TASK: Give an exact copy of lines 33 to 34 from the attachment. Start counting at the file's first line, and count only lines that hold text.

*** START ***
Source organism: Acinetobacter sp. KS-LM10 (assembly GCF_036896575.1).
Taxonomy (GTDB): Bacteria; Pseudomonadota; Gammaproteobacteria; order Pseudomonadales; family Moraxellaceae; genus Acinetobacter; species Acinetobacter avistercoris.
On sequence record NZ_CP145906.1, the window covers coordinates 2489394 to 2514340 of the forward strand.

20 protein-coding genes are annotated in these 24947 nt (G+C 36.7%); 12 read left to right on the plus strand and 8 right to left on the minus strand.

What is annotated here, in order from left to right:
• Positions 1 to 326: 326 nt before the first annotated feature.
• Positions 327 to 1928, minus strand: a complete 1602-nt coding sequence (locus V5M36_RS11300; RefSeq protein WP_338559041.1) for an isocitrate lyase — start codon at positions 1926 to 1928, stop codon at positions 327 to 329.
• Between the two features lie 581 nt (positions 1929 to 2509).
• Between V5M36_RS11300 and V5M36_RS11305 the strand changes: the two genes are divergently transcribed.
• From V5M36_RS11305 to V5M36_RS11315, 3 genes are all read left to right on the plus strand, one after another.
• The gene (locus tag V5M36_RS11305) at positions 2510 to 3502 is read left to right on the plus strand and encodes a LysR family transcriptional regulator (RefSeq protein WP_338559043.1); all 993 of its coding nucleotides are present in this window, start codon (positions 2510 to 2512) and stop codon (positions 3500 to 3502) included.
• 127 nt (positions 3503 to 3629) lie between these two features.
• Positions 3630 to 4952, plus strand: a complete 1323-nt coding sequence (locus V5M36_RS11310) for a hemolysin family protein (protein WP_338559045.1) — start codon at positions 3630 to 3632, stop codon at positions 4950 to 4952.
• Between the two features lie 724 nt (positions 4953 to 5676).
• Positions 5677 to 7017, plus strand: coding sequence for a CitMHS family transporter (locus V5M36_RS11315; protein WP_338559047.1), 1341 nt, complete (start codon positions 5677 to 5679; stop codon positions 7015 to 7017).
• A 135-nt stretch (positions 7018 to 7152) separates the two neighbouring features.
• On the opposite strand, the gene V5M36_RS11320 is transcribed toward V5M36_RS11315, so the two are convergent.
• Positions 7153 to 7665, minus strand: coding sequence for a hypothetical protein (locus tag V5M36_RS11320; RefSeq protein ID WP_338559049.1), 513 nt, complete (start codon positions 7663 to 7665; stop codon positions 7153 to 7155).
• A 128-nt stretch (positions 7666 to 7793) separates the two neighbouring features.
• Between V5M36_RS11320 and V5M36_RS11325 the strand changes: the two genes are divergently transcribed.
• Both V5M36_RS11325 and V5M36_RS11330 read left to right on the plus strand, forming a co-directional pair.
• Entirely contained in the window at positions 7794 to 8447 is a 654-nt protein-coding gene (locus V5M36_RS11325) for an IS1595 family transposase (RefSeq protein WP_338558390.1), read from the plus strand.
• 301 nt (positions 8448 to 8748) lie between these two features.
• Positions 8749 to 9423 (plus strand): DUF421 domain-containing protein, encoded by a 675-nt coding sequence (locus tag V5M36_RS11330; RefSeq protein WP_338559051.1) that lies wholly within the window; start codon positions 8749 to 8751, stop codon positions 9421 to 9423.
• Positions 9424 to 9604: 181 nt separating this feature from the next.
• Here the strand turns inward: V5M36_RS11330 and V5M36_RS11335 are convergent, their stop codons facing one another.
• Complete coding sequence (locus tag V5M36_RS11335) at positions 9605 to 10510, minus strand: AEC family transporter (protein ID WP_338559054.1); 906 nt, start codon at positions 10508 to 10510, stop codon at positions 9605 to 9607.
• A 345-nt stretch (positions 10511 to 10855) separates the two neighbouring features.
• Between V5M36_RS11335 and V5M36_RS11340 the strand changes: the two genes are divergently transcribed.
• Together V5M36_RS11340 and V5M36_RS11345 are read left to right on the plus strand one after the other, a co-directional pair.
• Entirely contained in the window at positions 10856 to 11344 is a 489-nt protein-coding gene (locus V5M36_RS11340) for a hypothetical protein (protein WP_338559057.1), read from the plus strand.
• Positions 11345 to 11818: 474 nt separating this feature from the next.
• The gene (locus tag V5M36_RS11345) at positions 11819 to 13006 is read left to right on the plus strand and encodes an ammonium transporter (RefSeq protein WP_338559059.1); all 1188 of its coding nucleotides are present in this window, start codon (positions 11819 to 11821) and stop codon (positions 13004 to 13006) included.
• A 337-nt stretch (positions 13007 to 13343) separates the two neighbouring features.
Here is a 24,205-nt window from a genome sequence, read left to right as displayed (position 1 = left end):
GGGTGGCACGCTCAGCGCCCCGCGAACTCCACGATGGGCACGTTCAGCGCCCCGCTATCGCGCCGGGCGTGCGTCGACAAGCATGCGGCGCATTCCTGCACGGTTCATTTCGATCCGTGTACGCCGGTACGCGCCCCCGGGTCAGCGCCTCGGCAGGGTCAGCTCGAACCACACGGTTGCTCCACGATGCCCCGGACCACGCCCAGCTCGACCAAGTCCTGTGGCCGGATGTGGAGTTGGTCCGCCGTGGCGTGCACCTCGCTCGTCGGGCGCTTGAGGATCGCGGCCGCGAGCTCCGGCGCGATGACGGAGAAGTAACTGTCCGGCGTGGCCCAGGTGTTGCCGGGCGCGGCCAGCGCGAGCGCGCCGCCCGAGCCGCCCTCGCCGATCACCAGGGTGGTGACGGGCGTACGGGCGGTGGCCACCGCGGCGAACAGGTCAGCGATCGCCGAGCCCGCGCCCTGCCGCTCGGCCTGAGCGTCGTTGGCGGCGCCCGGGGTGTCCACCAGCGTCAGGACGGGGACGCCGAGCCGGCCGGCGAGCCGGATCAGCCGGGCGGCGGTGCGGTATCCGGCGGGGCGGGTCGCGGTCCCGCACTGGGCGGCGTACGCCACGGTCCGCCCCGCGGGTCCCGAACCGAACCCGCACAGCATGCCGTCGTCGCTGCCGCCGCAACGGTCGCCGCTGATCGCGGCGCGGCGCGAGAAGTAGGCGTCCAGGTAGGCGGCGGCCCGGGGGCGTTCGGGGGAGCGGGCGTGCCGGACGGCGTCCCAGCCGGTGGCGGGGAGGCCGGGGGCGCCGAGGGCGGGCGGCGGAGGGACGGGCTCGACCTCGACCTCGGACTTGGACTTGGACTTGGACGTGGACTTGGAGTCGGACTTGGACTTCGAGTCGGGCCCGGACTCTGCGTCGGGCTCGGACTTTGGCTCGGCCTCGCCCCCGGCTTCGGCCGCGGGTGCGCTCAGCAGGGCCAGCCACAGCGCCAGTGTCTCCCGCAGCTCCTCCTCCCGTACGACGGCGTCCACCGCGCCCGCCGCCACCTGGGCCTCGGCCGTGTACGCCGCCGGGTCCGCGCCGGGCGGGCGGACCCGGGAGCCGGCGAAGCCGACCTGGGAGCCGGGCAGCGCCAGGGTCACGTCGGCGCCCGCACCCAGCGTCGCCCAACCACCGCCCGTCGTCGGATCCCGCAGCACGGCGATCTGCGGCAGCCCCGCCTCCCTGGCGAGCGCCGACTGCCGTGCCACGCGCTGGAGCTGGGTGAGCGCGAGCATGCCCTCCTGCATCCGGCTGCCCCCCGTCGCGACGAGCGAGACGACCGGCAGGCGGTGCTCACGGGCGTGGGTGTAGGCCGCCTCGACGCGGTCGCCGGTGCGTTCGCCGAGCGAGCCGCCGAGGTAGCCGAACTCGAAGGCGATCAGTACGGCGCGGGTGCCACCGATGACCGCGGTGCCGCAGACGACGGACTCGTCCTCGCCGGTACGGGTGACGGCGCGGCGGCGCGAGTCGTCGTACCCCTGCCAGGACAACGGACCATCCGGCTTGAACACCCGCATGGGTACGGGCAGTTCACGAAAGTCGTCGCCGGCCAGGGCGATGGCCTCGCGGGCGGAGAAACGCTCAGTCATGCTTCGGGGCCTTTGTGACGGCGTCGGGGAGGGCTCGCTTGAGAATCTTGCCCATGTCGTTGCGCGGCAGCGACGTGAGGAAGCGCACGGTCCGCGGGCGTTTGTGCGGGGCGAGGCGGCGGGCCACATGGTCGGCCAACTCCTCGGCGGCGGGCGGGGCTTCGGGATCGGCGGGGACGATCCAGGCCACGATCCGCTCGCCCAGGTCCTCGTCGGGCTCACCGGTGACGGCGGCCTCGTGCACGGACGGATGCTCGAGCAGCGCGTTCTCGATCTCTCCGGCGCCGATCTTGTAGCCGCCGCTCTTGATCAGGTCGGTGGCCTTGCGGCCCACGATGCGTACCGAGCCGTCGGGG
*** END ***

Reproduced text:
• The gene (locus tag V5M36_RS11345) at positions 11819 to 13006 is read left to right on the plus strand and encodes an ammonium transporter (RefSeq protein WP_338559059.1); all 1188 of its coding nucleotides are present in this window, start codon (positions 11819 to 11821) and stop codon (positions 13004 to 13006) included.
• A 337-nt stretch (positions 13007 to 13343) separates the two neighbouring features.